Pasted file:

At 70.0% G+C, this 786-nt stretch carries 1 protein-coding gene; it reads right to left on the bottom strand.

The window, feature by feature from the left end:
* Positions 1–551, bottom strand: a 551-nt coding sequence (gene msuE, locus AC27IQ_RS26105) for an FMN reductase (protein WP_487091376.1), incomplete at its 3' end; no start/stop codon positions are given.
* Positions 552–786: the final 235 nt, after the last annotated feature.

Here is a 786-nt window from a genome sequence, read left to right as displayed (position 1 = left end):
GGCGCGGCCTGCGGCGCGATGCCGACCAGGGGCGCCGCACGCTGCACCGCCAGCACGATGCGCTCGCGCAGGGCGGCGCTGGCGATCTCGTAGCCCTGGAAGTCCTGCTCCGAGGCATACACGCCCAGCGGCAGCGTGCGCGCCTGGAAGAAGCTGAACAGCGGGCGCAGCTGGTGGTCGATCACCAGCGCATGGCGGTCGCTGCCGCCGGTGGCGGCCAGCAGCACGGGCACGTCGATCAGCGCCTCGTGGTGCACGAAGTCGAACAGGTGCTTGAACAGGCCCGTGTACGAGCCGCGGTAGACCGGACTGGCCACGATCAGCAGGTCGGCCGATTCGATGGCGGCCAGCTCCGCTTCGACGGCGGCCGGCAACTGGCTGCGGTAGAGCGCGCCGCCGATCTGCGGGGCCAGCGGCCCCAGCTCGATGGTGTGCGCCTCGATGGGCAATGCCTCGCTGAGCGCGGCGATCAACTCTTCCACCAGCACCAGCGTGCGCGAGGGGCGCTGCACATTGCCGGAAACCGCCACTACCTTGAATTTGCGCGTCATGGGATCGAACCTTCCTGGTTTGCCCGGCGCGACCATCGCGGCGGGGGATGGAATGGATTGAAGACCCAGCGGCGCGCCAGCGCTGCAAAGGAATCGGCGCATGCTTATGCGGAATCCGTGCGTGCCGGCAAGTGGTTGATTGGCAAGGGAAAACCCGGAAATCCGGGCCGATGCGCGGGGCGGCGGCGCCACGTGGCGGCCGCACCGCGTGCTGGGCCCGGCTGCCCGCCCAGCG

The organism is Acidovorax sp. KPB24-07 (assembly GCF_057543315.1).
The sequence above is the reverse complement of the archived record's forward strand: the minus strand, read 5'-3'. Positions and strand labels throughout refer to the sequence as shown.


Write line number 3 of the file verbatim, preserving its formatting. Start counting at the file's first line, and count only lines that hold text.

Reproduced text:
* Positions 1–551, bottom strand: a 551-nt coding sequence (gene msuE, locus AC27IQ_RS26105) for an FMN reductase (protein WP_487091376.1), incomplete at its 3' end; no start/stop codon positions are given.